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Human Research Facility - 1
12.04.12
 
 

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Overview | Description | Applications | Operations | Results | Publications | Imagery

Facility Overview

This content was provided by Cynthia P. Haven, and is maintained in a database by the ISS Program Science Office.

Brief Facility Summary

Human Research Facility 1 (HRF-1) provides an on-orbit laboratory that enables scientists conducting human life science research to evaluate the physiological, behavioral, and chemical changes induced by space flight. Research performed using the HRF-1 provides data to help scientists understand how the human body adapts to long-duration space flight.

Facility Manager(s)

  • Cynthia P. Haven, Johnson Space Center, Houston, TX, United States
  • Co-Facility Manager(s)

    Information Pending

    Facility Developer(s) Information Pending

    Sponsoring Agency

    National Aeronautics and Space Administration (NASA)

    Expeditions Assigned

    2,3,4,5,6,7,8,9,10,11,12,13,14,15,16,17,18,19/20,21/22,23/24,25/26,27/28,29/30,31/32,33/34,35/36

    Previous ISS Missions

    Information Pending

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    Facility Description

    Facility Overview

    • Human Research Facility 1 (HRF-1) provides an on-orbit laboratory that enables scientists conducting human life science research to evaluate the physiological, behavioral, and chemical changes induced by space flight. Research performed using the HRF-1 provides data to help scientists understand how the human body adapts to long-duration space flight.


    • HRF-1 consists of items mounted in a rack [based on the EXpedite the PRocessing of Experiments to Space Station (EXPRESS) rack design] as well as equipment kept in stowage and brought out as needed.

    Description

    Human Research Facility 1 (HRF-1) was launched aboard STS-102 (Discovery) March 8, 2001 and was installed in the U.S. Lab. During Expedition 21/22, it was moved to the Columbus Module. The HRF-1 drawers provide power, command and data handling, cooling air and water, pressurized gas, and vacuum to experiments.

    The International Space Station (ISS) moderate temperature cooling loop is extended into the HRF to keep the rack at ambient temperature. Each payload can use up to 500W of power and the sum of all payloads can use up to 2000 W of power. HRF-1 is connected to the ISS video services and Ethernet, which allow the ISS and ground operations crews to control payloads. The rack has front-panel access ports for the laptop, vacuum system, deployed payloads, and nitrogen delivery system.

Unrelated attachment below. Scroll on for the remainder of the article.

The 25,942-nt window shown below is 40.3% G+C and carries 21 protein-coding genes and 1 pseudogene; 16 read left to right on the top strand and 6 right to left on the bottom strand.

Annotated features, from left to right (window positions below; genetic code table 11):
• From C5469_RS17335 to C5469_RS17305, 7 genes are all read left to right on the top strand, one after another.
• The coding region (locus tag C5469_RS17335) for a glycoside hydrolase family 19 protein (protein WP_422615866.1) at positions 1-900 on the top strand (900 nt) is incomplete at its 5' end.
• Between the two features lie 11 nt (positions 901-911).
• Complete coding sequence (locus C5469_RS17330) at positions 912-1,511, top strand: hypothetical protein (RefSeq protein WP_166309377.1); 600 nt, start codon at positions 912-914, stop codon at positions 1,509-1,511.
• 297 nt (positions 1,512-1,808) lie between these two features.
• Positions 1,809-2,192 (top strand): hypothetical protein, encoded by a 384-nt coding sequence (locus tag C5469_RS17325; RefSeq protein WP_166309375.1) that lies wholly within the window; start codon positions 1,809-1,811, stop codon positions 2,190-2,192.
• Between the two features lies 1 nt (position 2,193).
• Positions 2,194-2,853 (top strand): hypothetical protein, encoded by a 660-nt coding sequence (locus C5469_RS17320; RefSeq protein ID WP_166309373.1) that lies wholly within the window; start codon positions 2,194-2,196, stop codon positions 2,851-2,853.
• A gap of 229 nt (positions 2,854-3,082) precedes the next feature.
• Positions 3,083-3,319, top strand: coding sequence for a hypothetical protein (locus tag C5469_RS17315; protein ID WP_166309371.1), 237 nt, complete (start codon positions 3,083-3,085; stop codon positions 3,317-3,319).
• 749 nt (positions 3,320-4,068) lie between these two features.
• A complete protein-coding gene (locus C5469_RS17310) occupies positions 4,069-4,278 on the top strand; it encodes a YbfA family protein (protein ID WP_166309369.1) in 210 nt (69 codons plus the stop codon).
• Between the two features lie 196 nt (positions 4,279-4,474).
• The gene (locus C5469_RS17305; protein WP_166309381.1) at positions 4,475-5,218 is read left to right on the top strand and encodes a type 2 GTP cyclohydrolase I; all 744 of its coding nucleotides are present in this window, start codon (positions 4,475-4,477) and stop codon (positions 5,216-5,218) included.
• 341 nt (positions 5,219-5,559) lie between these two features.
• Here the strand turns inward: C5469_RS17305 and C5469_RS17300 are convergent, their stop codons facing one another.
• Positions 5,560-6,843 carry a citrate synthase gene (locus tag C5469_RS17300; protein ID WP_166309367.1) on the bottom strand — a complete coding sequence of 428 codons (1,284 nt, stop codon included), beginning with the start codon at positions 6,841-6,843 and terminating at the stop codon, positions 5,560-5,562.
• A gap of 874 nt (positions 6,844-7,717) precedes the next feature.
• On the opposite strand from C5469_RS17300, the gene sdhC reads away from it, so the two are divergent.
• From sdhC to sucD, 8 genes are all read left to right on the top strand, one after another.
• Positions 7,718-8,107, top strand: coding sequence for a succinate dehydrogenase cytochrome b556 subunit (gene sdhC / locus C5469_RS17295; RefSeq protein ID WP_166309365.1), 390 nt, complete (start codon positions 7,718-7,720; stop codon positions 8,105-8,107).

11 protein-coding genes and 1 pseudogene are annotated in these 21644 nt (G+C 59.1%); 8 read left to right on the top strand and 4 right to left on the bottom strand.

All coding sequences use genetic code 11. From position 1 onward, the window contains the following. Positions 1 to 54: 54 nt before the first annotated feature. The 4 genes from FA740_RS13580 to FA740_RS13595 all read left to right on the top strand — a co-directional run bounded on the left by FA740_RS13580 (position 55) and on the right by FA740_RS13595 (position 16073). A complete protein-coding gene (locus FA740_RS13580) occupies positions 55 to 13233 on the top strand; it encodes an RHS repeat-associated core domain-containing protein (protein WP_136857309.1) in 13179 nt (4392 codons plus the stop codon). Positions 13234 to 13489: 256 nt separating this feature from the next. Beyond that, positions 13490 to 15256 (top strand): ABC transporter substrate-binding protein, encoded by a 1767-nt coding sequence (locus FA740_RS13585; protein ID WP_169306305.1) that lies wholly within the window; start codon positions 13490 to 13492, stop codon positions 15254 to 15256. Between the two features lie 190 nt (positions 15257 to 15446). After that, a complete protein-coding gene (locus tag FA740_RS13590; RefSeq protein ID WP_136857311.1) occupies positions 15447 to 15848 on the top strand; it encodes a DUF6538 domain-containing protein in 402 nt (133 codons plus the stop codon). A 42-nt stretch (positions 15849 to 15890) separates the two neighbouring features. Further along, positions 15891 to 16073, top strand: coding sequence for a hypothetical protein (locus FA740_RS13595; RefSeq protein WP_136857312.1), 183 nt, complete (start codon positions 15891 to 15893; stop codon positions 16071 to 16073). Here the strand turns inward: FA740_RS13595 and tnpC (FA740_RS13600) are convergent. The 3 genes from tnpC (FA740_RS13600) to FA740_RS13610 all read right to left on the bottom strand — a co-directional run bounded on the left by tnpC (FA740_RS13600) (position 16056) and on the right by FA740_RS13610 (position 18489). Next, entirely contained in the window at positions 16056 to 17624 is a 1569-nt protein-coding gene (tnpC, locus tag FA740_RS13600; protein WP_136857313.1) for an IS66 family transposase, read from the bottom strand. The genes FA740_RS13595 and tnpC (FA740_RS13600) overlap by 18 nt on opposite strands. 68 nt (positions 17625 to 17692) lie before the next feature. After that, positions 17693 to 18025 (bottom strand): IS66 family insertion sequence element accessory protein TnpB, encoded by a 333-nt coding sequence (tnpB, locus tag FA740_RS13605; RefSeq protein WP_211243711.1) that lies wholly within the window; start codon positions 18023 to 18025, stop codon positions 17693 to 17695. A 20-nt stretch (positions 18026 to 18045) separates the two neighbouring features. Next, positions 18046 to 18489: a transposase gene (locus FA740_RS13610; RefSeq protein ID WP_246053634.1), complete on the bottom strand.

HRF-1 houses many types of equipment. Descriptions are listed below:

    • A stowage drawer holds the Ultrasound 2 which is ultrasound/Doppler equipment that has research and diagnostic applications. When deployed, the Ultrasound 2 is connected to the front of HRF-1 by cables that provide power and allow real-time downlink of scanhead video. Ultrasound images can also be saved to the unit and transferred to the HRF PC for later downlink. The Ultrasound 2 replaced the HRF Ultrasound, which was a rack-mounted device, in 2011.


    • The portable computer (HRF PC) is used to install and execute software that supports the experiments. It is used to control equipment; to collect and store data, crew notes, and equipment notes; and to provide uplink and downlink capabilities.


    • Workstation 2 is a computer system that provides a platform for the installation and execution of software. The workstation is capable of data collection and archiving, downlink, display, video processing, graphics support, user and HRF rack interfacing, crew notes, and crew tests. It can be connected to one or more drawers in HRF-1 for use in experiments.


    • Two Cooling Stowage Drawers (CSDs) provide stowage for equipment. When in operation, the drawers maintain a uniform temperature by improving air circulation in the rack to remove the heat generated by individual powered payloads that use HRF-1..